By switching our mindset from fashion to personal style, we will use our clothes much longer and only purchase new items when we really need them. (Insert quality items). But only when we start valuing our clothes and the work that goes into making then will we see a real and lasting change. (Try making a piece of clothing for yourself). That means purchasing quality clothes that can last for generations. Loving our clothes. We need to bring back the mentality from our grandparents. Take care of our clothes, reuse what you already have, and when its broken mend or redesign it. I belive there used to be a lot more pride in a personal collection of clothes, filled with quality items. Your grandparents had worked very hard to purchase their clothes or even made them their selves. Inheriting something like a quality dress or a suit could be seen as a big deal and a real honour.

I absolutely love this picture. It went viral some years ago, This is an interview with some school kids about the fact that we that don’t have school uniforms here in Norway. The kids are very sceptic to the consept of school uniforms, becouse then they couldn’t keep their personal style.

The creativity to updress clothes for festiveties was usually based around one dress or a suit, and using styling and acessories to make it more festive. Attatching removable collars and cuffs to dress up an everyday outfit. Using Belts, neclases, scarves, ribbons to spice it up. Repurpousing an old piece of clothing, like the wedding dress by redesigning it and dying it black. Then it could be used as a mourning dress 🖤

My grandparents did take care of their clothes because resourses where little. I believe we should do the same to save our planet and reduse our own footprint. 🌍 Some say that this environmental caring is just a trend and will pass soon. But I don’t think caring for our earth is a trend. Its brought on by deep care and concern. If we act now, we can actually make a change.

Personal style is something that doesn’t depend on what season we are in and what someone decides is considered fashion now. It is based on who you feel inside as a person and how you want to portray yourself. It is art, it is beauty.

When we start to develop a personal style, it is easier to create a wardrobe that will last you for years. That would be the base of a sustainable wardrobe for the 2020´s.

https://www.wiego.org/informal-economy/occupational-groups/garment-workers

https://www.scirp.org/Html/4-8301582_17027.htm

https://www.sciencedirect.com/topics/engineering/textile-wastewater

https://www.vox.com/the-goods/2018/9/19/17800654/clothes-plastic-pollution-polyester-washing-machine

Rumper redesign

So before summer holidays I got this second hand rumper on a Norwegian thrift app called Tise, where you can sell and buy used clothes and accessories. Then I basically gave it a well needed facelift.

Since I am a very quick and updated person I choose to post this now as summer is over and we have officially entered september and a whole new season ❤ I hope I can bring you some inspiration anyway 😉✌🏻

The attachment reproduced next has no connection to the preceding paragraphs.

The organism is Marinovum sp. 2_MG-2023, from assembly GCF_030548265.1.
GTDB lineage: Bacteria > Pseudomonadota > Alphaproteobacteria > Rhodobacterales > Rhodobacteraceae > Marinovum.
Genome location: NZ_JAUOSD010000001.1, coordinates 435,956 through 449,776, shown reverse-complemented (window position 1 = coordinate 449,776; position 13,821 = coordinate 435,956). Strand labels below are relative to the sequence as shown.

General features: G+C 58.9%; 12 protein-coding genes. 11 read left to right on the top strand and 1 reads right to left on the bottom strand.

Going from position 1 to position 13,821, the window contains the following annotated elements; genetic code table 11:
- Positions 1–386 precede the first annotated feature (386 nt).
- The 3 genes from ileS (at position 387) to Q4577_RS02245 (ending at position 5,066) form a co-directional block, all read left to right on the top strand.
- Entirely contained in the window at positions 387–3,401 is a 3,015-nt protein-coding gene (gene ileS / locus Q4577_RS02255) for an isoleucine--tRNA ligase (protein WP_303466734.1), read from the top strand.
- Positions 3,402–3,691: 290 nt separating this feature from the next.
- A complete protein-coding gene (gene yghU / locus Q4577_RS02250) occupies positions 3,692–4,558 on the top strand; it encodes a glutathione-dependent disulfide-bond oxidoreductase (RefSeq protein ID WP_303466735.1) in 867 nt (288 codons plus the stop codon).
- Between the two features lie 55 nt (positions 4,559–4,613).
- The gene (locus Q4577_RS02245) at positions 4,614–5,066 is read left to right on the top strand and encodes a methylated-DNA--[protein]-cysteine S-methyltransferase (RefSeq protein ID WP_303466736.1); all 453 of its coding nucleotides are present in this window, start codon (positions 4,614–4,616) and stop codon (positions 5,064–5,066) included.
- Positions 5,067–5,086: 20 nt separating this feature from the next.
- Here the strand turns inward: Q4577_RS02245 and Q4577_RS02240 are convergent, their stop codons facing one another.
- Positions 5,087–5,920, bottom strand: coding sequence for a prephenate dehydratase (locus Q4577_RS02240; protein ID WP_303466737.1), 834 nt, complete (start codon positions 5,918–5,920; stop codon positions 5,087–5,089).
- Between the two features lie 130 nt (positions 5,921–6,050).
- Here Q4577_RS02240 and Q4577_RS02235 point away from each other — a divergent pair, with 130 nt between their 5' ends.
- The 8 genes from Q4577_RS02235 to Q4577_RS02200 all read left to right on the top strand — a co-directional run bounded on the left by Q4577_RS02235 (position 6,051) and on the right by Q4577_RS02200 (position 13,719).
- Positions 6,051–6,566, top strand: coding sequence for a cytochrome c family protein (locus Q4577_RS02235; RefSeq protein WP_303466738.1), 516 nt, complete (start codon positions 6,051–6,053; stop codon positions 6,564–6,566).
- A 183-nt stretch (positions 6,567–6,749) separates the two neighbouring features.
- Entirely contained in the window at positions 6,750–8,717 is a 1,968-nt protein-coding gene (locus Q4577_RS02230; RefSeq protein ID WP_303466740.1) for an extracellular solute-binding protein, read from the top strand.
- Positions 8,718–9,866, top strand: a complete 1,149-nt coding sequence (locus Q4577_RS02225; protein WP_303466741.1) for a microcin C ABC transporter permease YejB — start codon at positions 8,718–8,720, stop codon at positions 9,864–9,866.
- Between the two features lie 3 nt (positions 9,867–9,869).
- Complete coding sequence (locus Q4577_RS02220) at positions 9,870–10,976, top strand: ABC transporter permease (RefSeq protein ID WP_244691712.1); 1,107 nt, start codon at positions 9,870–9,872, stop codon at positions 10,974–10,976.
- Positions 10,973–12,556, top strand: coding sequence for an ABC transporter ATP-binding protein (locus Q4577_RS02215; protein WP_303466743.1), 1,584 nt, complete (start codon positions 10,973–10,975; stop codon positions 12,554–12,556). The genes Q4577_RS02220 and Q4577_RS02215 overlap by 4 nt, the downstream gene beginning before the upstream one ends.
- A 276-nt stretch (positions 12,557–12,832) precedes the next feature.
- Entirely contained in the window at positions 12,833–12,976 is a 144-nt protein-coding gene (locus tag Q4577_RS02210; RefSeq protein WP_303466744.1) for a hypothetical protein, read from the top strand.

Usaully I DO NOT BUY synthetics due to the micro plastic and that I basically don’t like the feel of it. But the colours and the pattern screamed my name. So I thought ok, I do have a guppyfriend for washing sooo. Anyway when I finally got it I really didnt feel the shape of it. Very trendy at the moment with the cut off leg on the middle of the leg. But that is not very flattering in my opinion. The sleeves was more of a butterfly cut. The whole rumper looked kind of frumpy to me.

Before I start the redesign process I like to ask some questions to ensure that this item will be used for more than one occation. I want my clothes to be in my closet for staycation and not vecation ❤

First question is

-What will I be using this garment for?

For me this was for summer holidays in Mexico. Which means approx 30-36 degrees everyday. But I also want this to be something I can wear on more chillier days as well

My second question is:

-How can I make this garment flattering for my body shape?

At the moment I am quite skinny and my body shape is an hourglass, so I usually don’t have that many problems when it comes to fit. But I like to enhance the hourglass shape. To be aware about what styles and colors you like, and what kind of body shape you have, makes it way easier to fill your wardrobe with clothes that are flattering, and you are in love with ❤ which is key for re-wearing your clothes.

The before picture

By cutting the legs above the knee, I make my legs look longer and give the rumper a more versatile look.

The sleeves was not great, so cutting off the butterfly wings made a huge difference. I was going to scrump the sholder line more, that would make the look even more feminine. But I choose not to. I love the clean and simple lines. And this rumper gives me a kinomo vibe. I can both use it with sneakers, flipflops or with heels for a more festive look.

Las Coloradas In Mexico

Instead of buing new clothes and by altering and redesigning clothes we can make a huge impact when it comes to saving water, energy and toxic pollution to save our earth. Use what you already have, swap, borrow or thrift 💚🌍♻️

What would you have done with this rumper?